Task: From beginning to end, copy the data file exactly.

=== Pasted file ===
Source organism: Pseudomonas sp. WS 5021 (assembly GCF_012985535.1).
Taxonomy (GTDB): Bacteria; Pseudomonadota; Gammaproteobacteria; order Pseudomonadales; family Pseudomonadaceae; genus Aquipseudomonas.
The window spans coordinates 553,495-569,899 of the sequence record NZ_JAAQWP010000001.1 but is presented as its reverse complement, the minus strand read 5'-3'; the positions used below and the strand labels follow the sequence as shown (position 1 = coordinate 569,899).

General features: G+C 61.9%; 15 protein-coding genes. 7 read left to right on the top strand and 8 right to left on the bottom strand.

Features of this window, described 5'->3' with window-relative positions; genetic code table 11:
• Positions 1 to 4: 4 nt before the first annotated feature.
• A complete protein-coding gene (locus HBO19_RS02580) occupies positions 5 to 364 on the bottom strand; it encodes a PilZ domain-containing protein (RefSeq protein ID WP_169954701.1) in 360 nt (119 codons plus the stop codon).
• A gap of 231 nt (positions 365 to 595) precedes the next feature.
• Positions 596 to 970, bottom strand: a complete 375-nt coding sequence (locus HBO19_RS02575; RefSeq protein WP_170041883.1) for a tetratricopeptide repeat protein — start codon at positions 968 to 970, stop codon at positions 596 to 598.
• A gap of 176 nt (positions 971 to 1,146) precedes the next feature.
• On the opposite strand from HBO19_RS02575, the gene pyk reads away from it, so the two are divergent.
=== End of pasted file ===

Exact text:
Source organism: Pseudomonas sp. WS 5021 (assembly GCF_012985535.1).
Taxonomy (GTDB): Bacteria; Pseudomonadota; Gammaproteobacteria; order Pseudomonadales; family Pseudomonadaceae; genus Aquipseudomonas.
The window spans coordinates 553,495-569,899 of the sequence record NZ_JAAQWP010000001.1 but is presented as its reverse complement, the minus strand read 5'-3'; the positions used below and the strand labels follow the sequence as shown (position 1 = coordinate 569,899).

General features: G+C 61.9%; 15 protein-coding genes. 7 read left to right on the top strand and 8 right to left on the bottom strand.

Features of this window, described 5'->3' with window-relative positions; genetic code table 11:
• Positions 1 to 4: 4 nt before the first annotated feature.
• A complete protein-coding gene (locus HBO19_RS02580) occupies positions 5 to 364 on the bottom strand; it encodes a PilZ domain-containing protein (RefSeq protein ID WP_169954701.1) in 360 nt (119 codons plus the stop codon).
• A gap of 231 nt (positions 365 to 595) precedes the next feature.
• Positions 596 to 970, bottom strand: a complete 375-nt coding sequence (locus HBO19_RS02575; RefSeq protein WP_170041883.1) for a tetratricopeptide repeat protein — start codon at positions 968 to 970, stop codon at positions 596 to 598.
• A gap of 176 nt (positions 971 to 1,146) precedes the next feature.
• On the opposite strand from HBO19_RS02575, the gene pyk reads away from it, so the two are divergent.